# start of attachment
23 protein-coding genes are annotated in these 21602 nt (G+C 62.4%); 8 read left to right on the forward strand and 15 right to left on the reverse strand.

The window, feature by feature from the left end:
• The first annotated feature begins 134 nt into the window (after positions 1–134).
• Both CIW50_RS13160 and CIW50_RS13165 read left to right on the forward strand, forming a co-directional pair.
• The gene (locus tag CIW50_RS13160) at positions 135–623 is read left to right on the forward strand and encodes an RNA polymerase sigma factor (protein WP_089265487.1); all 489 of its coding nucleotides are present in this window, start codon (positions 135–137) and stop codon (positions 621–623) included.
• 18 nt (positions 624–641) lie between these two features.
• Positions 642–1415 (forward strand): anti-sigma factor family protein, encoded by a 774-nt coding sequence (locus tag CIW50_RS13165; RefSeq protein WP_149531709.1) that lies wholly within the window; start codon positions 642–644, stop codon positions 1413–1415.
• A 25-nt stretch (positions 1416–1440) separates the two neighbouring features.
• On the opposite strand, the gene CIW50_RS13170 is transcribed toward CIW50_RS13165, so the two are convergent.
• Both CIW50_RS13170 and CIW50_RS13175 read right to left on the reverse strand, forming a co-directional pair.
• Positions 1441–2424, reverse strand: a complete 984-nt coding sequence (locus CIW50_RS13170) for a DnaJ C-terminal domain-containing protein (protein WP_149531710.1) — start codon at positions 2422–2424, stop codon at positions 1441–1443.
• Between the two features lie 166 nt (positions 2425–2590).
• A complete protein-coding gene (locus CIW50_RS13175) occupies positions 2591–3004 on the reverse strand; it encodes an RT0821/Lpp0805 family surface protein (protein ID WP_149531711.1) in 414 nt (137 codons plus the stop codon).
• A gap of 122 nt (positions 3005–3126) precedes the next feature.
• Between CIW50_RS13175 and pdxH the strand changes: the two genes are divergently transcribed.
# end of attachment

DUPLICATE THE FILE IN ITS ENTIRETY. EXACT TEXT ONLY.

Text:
23 protein-coding genes are annotated in these 21602 nt (G+C 62.4%); 8 read left to right on the forward strand and 15 right to left on the reverse strand.

The window, feature by feature from the left end:
• The first annotated feature begins 134 nt into the window (after positions 1–134).
• Both CIW50_RS13160 and CIW50_RS13165 read left to right on the forward strand, forming a co-directional pair.
• The gene (locus tag CIW50_RS13160) at positions 135–623 is read left to right on the forward strand and encodes an RNA polymerase sigma factor (protein WP_089265487.1); all 489 of its coding nucleotides are present in this window, start codon (positions 135–137) and stop codon (positions 621–623) included.
• 18 nt (positions 624–641) lie between these two features.
• Positions 642–1415 (forward strand): anti-sigma factor family protein, encoded by a 774-nt coding sequence (locus tag CIW50_RS13165; RefSeq protein WP_149531709.1) that lies wholly within the window; start codon positions 642–644, stop codon positions 1413–1415.
• A 25-nt stretch (positions 1416–1440) separates the two neighbouring features.
• On the opposite strand, the gene CIW50_RS13170 is transcribed toward CIW50_RS13165, so the two are convergent.
• Both CIW50_RS13170 and CIW50_RS13175 read right to left on the reverse strand, forming a co-directional pair.
• Positions 1441–2424, reverse strand: a complete 984-nt coding sequence (locus CIW50_RS13170) for a DnaJ C-terminal domain-containing protein (protein WP_149531710.1) — start codon at positions 2422–2424, stop codon at positions 1441–1443.
• Between the two features lie 166 nt (positions 2425–2590).
• A complete protein-coding gene (locus CIW50_RS13175) occupies positions 2591–3004 on the reverse strand; it encodes an RT0821/Lpp0805 family surface protein (protein ID WP_149531711.1) in 414 nt (137 codons plus the stop codon).
• A gap of 122 nt (positions 3005–3126) precedes the next feature.
• Between CIW50_RS13175 and pdxH the strand changes: the two genes are divergently transcribed.